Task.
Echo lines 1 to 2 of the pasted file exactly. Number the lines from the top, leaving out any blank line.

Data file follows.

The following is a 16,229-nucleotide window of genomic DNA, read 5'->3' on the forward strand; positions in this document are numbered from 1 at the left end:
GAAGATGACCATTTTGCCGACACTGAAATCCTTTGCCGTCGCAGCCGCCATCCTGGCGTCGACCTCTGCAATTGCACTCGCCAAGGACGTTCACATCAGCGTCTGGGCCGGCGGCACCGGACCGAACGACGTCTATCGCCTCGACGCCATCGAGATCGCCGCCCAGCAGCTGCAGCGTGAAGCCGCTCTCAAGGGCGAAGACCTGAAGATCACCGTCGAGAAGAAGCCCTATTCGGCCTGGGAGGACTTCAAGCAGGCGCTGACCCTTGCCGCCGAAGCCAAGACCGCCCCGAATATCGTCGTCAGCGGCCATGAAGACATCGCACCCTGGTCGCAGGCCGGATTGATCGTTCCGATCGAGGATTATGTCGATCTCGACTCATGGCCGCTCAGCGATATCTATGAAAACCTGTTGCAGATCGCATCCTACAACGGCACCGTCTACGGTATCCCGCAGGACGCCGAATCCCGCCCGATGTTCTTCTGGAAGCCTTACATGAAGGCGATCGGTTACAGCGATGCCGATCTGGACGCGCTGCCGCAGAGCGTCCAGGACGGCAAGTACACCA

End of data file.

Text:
The following is a 16,229-nucleotide window of genomic DNA, read 5'->3' on the forward strand; positions in this document are numbered from 1 at the left end:
GAAGATGACCATTTTGCCGACACTGAAATCCTTTGCCGTCGCAGCCGCCATCCTGGCGTCGACCTCTGCAATTGCACTCGCCAAGGACGTTCACATCAGCGTCTGGGCCGGCGGCACCGGACCGAACGACGTCTATCGCCTCGACGCCATCGAGATCGCCGCCCAGCAGCTGCAGCGTGAAGCCGCTCTCAAGGGCGAAGACCTGAAGATCACCGTCGAGAAGAAGCCCTATTCGGCCTGGGAGGACTTCAAGCAGGCGCTGACCCTTGCCGCCGAAGCCAAGACCGCCCCGAATATCGTCGTCAGCGGCCATGAAGACATCGCACCCTGGTCGCAGGCCGGATTGATCGTTCCGATCGAGGATTATGTCGATCTCGACTCATGGCCGCTCAGCGATATCTATGAAAACCTGTTGCAGATCGCATCCTACAACGGCACCGTCTACGGTATCCCGCAGGACGCCGAATCCCGCCCGATGTTCTTCTGGAAGCCTTACATGAAGGCGATCGGTTACAGCGATGCCGATCTGGACGCGCTGCCGCAGAGCGTCCAGGACGGCAAGTACACCA